Her true origins are unknown, but she was brought to Barbados as a slave by adolescence and she was eventually purchased by businessman turned minister, Samuel Parris, and would later be brought to Salem Village, Massachusetts, and serve the Parris family, including caring for the children.
In early 1692, Elizabeth "Betty" Parris, age 9, and her cousin, 11-year-old Abigail Williams, began acting strangely, and several other girls in the community soon displayed the same symptoms. Convinced that it was witchcraft, the fanatical Parris grilled his daughter and niece until they named Tituba as the witch who afflicted them; as an Arawak slave woman in a Puritan community, she was very obvious and an easy target.
After the testimonies of Sarah Good and Sarah Osborne, who both denied harming anybody, Tituba's testimony (probably to avoid any more trouble) confirmed the fears of the village: she had been coaxed by a mysterious man in black to sign her name in his book, offering her magical powers in exchange for her soul. Tituba claimed that her name and those of Osborne and Good were among a list of six other names that she could not see; this confession was like Pandora's box had opened.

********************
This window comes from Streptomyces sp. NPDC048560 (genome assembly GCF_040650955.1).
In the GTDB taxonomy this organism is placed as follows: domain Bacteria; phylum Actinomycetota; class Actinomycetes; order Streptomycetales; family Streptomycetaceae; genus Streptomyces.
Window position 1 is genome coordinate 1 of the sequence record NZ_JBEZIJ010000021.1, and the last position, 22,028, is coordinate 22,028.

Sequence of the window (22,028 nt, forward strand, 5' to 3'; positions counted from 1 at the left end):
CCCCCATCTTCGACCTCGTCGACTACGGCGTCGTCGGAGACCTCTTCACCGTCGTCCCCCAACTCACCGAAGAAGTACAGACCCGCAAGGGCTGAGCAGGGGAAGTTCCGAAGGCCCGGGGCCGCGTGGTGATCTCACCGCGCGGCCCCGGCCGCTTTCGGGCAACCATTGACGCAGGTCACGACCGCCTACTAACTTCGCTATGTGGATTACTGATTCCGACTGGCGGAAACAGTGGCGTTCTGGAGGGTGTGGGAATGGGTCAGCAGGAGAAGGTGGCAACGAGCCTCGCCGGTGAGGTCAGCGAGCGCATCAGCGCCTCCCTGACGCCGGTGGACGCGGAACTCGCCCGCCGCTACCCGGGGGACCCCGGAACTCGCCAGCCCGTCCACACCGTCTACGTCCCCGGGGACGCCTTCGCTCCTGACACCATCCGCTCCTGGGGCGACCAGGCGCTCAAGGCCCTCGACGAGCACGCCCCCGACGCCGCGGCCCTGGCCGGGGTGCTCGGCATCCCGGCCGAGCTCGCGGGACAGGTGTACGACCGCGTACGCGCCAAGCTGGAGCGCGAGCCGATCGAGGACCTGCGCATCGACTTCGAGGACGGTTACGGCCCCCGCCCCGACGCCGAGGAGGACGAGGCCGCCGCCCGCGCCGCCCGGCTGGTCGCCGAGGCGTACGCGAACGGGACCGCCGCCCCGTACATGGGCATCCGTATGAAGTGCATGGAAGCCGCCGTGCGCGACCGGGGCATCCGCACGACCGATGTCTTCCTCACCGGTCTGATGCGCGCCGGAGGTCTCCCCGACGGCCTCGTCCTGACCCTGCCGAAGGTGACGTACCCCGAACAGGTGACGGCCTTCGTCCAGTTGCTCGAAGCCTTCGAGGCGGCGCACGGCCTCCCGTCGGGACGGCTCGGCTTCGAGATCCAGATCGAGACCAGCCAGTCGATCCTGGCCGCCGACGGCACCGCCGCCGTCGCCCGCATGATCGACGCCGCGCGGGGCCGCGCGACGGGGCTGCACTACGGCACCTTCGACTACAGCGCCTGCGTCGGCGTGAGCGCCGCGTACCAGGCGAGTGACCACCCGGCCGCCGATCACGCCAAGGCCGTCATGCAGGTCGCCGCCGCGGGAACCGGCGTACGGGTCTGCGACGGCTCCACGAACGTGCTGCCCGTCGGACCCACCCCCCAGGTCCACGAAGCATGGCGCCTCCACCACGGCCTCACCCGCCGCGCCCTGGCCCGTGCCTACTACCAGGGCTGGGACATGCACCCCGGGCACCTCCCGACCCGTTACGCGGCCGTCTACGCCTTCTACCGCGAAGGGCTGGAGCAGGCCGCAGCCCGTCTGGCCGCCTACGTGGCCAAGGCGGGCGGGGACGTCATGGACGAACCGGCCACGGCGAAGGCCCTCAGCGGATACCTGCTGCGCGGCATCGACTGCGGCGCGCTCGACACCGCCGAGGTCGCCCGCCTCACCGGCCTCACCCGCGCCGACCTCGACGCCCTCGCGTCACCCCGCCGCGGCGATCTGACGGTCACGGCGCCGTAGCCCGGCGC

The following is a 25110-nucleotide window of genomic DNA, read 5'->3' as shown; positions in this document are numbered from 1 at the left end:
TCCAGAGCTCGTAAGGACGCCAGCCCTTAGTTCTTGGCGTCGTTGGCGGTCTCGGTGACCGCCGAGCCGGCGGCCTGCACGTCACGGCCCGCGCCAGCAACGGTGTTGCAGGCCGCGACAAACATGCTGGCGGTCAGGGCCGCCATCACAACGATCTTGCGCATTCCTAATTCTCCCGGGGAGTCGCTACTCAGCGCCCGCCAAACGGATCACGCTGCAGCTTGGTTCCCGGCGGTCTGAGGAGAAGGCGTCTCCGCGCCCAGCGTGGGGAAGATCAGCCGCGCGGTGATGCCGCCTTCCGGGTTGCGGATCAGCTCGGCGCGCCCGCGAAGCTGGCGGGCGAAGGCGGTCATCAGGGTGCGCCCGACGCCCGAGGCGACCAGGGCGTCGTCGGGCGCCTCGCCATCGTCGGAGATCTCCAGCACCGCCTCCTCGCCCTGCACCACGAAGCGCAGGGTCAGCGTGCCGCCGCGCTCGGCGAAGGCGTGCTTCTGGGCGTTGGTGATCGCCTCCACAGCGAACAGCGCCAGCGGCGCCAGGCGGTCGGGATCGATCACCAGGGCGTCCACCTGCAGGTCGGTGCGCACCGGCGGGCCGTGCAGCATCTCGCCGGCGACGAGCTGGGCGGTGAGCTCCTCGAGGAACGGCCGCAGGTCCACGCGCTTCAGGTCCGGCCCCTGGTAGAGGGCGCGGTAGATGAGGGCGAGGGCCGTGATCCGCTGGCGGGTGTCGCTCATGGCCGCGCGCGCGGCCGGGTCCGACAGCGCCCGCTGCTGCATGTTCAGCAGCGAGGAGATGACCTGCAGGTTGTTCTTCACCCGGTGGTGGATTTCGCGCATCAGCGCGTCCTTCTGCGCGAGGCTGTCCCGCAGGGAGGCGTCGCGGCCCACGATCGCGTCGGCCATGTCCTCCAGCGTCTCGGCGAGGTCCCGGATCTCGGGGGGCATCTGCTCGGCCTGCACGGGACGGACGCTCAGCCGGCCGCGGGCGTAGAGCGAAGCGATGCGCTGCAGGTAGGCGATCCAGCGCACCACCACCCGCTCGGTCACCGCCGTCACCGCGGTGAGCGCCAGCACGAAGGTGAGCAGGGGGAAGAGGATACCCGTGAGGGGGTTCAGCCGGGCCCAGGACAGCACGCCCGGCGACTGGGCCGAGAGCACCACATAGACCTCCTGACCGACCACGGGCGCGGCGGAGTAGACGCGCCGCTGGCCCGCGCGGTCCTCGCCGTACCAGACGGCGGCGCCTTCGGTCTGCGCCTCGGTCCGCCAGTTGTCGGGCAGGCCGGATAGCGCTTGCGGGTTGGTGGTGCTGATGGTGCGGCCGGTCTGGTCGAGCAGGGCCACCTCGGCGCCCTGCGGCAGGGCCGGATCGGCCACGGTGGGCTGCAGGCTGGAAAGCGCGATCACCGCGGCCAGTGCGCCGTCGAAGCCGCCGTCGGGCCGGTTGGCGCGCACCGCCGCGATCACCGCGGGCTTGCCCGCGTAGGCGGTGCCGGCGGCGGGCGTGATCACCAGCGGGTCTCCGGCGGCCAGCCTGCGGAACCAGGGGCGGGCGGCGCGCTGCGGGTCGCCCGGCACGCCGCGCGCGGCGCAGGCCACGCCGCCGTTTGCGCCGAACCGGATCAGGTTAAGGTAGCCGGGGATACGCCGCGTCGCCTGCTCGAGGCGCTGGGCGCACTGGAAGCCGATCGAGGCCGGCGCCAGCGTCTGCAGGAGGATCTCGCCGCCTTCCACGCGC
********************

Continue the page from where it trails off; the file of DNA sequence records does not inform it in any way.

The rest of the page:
While there is little contemporary evidence, the legend is that Tituba entertained her young wards with tales of her life in Barbados, tales involving magic. As the winter continued, Tituba grew bolder and began demonstrating magic tricks for the girls, including a divination method in which an egg white was suspended in a glass of water and the shapes that it made were interpreted.
By this time, other girls and young women from the village were coming to these secret meetings. Their excitement was mixed with guilt, for they knew that this was forbidden; during one divination, the egg settled into what looked like the shape of a coffin, an image that snapped their nerves.